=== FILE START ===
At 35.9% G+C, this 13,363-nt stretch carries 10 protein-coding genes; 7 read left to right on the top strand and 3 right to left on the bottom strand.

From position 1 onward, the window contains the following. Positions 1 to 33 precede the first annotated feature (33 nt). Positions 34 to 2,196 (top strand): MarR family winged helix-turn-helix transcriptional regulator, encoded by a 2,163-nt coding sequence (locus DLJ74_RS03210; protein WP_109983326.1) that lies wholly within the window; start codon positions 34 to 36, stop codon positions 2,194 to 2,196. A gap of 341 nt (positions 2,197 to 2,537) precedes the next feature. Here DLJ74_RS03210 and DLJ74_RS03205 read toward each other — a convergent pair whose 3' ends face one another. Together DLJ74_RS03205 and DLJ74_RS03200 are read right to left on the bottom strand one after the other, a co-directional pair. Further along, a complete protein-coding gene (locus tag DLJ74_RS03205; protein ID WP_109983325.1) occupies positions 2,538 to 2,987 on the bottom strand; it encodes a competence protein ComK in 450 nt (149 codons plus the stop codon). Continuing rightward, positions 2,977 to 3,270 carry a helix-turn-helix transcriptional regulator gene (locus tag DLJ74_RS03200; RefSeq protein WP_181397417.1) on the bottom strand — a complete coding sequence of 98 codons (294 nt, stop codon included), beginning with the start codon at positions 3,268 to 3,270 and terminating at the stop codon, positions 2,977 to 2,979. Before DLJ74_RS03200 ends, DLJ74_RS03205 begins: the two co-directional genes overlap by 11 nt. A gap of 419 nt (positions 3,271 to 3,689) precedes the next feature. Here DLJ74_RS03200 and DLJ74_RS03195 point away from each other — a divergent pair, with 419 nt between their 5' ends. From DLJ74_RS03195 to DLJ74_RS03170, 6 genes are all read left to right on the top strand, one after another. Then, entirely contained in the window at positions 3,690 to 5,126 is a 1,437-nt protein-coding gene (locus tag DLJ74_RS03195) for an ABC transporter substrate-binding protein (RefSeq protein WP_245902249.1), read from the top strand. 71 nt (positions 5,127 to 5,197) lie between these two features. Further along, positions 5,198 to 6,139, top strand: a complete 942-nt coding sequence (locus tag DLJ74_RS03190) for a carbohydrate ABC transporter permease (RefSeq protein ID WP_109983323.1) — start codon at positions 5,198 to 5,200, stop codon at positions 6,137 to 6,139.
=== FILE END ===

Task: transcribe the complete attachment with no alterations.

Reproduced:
At 35.9% G+C, this 13,363-nt stretch carries 10 protein-coding genes; 7 read left to right on the top strand and 3 right to left on the bottom strand.

From position 1 onward, the window contains the following. Positions 1 to 33 precede the first annotated feature (33 nt). Positions 34 to 2,196 (top strand): MarR family winged helix-turn-helix transcriptional regulator, encoded by a 2,163-nt coding sequence (locus DLJ74_RS03210; protein WP_109983326.1) that lies wholly within the window; start codon positions 34 to 36, stop codon positions 2,194 to 2,196. A gap of 341 nt (positions 2,197 to 2,537) precedes the next feature. Here DLJ74_RS03210 and DLJ74_RS03205 read toward each other — a convergent pair whose 3' ends face one another. Together DLJ74_RS03205 and DLJ74_RS03200 are read right to left on the bottom strand one after the other, a co-directional pair. Further along, a complete protein-coding gene (locus tag DLJ74_RS03205; protein ID WP_109983325.1) occupies positions 2,538 to 2,987 on the bottom strand; it encodes a competence protein ComK in 450 nt (149 codons plus the stop codon). Continuing rightward, positions 2,977 to 3,270 carry a helix-turn-helix transcriptional regulator gene (locus tag DLJ74_RS03200; RefSeq protein WP_181397417.1) on the bottom strand — a complete coding sequence of 98 codons (294 nt, stop codon included), beginning with the start codon at positions 3,268 to 3,270 and terminating at the stop codon, positions 2,977 to 2,979. Before DLJ74_RS03200 ends, DLJ74_RS03205 begins: the two co-directional genes overlap by 11 nt. A gap of 419 nt (positions 3,271 to 3,689) precedes the next feature. Here DLJ74_RS03200 and DLJ74_RS03195 point away from each other — a divergent pair, with 419 nt between their 5' ends. From DLJ74_RS03195 to DLJ74_RS03170, 6 genes are all read left to right on the top strand, one after another. Then, entirely contained in the window at positions 3,690 to 5,126 is a 1,437-nt protein-coding gene (locus tag DLJ74_RS03195) for an ABC transporter substrate-binding protein (RefSeq protein WP_245902249.1), read from the top strand. 71 nt (positions 5,127 to 5,197) lie between these two features. Further along, positions 5,198 to 6,139, top strand: a complete 942-nt coding sequence (locus tag DLJ74_RS03190) for a carbohydrate ABC transporter permease (RefSeq protein ID WP_109983323.1) — start codon at positions 5,198 to 5,200, stop codon at positions 6,137 to 6,139.